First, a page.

Test the repository

We usually write tests that check that our code behaves a certain way when we run it. However, we can use tests to check not just the behavior of programs, but the “behavior” of the entire project and all of its code files.

I learned about this idea of “testing everything” from Alex Kladov, aka matklad, and his post How to Test. It’s a great post, and I’m focusing on just one part of it in this post of mine.

Examples

In my project Millet, a language server for Standard ML, I have some repository tests, which ensure the repository itself must be a certain way.

Statics rule references

For every rule in the statics for the Definition of Standard ML, there must be exactly one place in the code that references that rule.

Manual sync

Sometimes there are places in the code that must be kept “in sync” with some other place. In this case, there must be exactly two comments that name the thing that must be kept in sync, to link them together.

Test references

There are comments above interesting or unintuitive bits of the code that make reference to tests that specifically use that interesting or unintuitive bit. These comments must refer to actual tests.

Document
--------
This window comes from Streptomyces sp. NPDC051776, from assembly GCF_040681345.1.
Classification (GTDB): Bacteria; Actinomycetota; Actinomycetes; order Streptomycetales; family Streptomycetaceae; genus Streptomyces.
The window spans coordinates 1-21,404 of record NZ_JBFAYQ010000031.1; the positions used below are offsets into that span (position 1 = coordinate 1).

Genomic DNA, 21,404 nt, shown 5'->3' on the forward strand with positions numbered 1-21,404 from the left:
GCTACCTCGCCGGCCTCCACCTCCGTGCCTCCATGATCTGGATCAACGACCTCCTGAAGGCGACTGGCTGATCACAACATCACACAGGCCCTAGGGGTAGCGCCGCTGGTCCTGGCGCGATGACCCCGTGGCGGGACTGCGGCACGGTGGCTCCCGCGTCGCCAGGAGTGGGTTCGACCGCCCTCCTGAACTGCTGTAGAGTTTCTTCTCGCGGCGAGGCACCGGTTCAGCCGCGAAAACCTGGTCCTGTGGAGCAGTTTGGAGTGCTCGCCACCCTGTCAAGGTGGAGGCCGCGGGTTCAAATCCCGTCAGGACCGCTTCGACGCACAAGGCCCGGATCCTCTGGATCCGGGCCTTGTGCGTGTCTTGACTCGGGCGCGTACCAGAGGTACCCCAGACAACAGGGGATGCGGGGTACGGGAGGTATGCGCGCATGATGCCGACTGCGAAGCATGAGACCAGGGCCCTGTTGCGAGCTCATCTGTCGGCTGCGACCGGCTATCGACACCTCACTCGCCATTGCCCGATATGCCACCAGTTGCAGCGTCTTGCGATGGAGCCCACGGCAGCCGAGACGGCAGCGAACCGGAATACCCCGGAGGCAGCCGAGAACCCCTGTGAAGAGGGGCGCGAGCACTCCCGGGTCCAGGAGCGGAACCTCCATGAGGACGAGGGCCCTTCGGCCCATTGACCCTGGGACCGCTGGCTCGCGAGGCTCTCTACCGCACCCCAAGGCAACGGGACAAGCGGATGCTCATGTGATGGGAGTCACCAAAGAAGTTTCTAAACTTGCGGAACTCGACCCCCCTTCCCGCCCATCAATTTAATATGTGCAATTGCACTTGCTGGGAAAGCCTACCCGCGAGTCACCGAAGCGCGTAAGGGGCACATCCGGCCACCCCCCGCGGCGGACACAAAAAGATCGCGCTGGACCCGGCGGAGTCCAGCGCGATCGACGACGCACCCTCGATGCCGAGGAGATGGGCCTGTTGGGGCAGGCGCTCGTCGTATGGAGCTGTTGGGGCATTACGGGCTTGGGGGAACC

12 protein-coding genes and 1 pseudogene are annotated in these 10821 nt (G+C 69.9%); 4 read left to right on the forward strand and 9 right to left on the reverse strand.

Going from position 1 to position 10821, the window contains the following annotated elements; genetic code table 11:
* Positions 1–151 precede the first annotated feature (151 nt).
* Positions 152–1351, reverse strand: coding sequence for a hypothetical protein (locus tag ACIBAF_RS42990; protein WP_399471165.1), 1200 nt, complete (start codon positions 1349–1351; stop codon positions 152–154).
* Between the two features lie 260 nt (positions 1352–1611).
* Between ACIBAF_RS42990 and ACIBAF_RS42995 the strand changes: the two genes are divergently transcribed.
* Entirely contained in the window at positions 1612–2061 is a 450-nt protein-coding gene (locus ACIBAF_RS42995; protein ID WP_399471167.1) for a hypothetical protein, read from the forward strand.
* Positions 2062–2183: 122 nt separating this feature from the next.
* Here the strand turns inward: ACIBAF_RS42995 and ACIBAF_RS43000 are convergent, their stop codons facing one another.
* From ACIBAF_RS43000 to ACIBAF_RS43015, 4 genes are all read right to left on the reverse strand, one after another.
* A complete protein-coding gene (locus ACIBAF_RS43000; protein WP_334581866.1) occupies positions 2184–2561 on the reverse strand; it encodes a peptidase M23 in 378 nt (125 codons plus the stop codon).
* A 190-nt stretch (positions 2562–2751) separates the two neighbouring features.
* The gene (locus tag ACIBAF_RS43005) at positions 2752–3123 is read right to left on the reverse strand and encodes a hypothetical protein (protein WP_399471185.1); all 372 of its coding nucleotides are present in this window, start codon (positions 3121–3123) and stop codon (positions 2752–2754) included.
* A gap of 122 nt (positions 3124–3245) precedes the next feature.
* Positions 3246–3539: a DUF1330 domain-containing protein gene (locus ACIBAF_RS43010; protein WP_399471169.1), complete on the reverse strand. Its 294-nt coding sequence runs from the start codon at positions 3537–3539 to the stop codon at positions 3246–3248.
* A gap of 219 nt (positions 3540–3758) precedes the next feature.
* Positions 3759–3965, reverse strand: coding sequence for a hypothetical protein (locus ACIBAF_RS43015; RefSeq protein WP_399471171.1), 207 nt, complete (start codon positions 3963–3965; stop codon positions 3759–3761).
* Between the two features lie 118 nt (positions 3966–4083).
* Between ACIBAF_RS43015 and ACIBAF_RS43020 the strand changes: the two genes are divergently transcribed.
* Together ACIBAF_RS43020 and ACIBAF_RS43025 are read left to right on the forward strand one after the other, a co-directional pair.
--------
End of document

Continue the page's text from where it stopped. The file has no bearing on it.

Node version

All of the following Node versions must be the same:

• The one mentioned in the readme under the directions for building the project
• The one we use for building the project in CI
• The one we use in the npm scripts in the package.json for the VS Code extension

Documentation

• Every Rust file must have a //! documentation comment at the start of the file.
• Every crate in crates/ must be mentioned in the architecture documentation. The idea of “architecture documentation” comes again from a post from matklad.
• Every diagnostic that Millet can emit must have a unique diagnostic code that must be documented.
• The VS Code settings must be documented in the manual exactly as they appear in the package.json for the extension.

Changelog

Every git tag must have a corresponding entry in the changelog.

Conclusion

Writing tests for the repository itself is a nifty trick with a lot of possible benefits:

• If there is a test that everything must be documented, it can nudge you to write more documentation.
• If there is a test that things must reference one another with special comments, it is less likely those things will drift out of sync with one another.

And so on.